These are the people that you want to attract and hold onto, so why not listen to what they want and get them involved.  This is a great way to foster brand loyalty and make them feel like part of the business, with the view to them becoming brand ambassadors.  You can listen to what they have to say on forums, on your social media channels, in any feedback forms that you may have on your site, or run a campaign especially to encourage user generated content – like the National Geographic photo contest that is run every year.

What can they bring to the table. Your customers bring validation to your brand and a level of trust.  When people are looking to purchase from you, they will go searching around for customer reviews and recommendations. If you have built up a positive relationship with your current customers, this will filter down to your new customers and sales.

3) IT team

Where does all the information gathered in your feedback forms go?  Who handles all of your market research that you carry out?  If you have some of this, then you have got a gold mine of content right there going untouched.  Content needs to be created with the user in mind and answer what they want to hear, and with this in mind all of this content that has accumulated has come straight from the user’s mouth, perfect!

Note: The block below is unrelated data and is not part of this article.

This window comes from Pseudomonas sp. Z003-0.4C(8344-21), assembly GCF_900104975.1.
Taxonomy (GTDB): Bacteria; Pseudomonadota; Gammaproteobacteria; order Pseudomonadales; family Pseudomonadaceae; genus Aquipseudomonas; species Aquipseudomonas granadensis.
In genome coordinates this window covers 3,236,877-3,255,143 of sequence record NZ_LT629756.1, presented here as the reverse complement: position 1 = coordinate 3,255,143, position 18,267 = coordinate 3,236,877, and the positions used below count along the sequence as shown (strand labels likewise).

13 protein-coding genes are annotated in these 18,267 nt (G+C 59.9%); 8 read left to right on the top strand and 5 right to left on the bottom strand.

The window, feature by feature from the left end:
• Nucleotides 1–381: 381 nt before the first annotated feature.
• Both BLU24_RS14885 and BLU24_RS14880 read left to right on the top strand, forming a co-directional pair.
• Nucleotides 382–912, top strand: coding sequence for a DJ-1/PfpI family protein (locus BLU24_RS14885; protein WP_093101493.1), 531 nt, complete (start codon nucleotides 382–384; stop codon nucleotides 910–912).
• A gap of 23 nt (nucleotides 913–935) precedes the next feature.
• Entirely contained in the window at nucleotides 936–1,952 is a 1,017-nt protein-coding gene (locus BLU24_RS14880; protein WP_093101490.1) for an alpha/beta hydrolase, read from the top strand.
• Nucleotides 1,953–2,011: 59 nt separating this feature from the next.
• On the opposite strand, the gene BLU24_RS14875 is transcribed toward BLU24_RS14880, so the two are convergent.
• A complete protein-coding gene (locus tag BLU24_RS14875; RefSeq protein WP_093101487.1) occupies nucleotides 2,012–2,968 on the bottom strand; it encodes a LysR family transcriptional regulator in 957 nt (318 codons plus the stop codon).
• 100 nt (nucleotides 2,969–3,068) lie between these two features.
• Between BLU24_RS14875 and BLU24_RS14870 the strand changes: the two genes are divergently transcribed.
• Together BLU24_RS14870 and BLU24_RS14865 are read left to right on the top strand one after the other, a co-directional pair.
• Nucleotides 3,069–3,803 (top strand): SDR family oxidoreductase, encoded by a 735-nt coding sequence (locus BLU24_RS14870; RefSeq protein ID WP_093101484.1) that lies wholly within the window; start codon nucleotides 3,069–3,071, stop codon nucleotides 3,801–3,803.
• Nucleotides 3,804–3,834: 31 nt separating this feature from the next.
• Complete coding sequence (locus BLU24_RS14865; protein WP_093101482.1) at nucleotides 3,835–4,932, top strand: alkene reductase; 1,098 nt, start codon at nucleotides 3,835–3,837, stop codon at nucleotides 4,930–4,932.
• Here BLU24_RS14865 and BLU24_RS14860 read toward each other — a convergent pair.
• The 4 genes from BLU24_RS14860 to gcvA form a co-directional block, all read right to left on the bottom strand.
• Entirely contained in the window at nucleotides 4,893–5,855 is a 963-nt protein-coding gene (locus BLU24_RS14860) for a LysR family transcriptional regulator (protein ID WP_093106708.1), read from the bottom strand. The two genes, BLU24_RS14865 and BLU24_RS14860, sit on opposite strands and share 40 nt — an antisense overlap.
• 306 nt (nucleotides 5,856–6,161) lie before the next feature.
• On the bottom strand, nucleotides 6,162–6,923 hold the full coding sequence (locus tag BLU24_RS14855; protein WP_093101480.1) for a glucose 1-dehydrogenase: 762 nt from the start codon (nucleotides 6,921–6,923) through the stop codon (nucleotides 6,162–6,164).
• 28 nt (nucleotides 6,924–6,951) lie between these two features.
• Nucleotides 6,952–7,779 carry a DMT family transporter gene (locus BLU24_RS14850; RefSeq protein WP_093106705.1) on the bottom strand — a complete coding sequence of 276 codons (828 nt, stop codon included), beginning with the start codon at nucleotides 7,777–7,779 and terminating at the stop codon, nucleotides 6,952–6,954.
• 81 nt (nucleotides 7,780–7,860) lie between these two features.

What they bring to the table. Data, lots of data! Content that has numbers and facts that can be backed up is a great start in the content creation process.

4) PR team

These should already be involved in your content ideation process, and ideally should be working in tandem with your digital team.  As well as having great contacts that you can leverage for outreach, the PR team will have their own internal goals and promotions that they are focusing on, that your content can piggyback on and support.

What they bring to the table. PRs are all about relationship building with a vast array of people; the public, partners, employees, media, industry specialists etc.  To use their skills and knowledge, they may know of an important piece of research that is due to be published that could form the basis of a whole campaign.  Most importantly, they should have a clear idea of whom the target audience is and a deep knowledge of what it is that they want and need.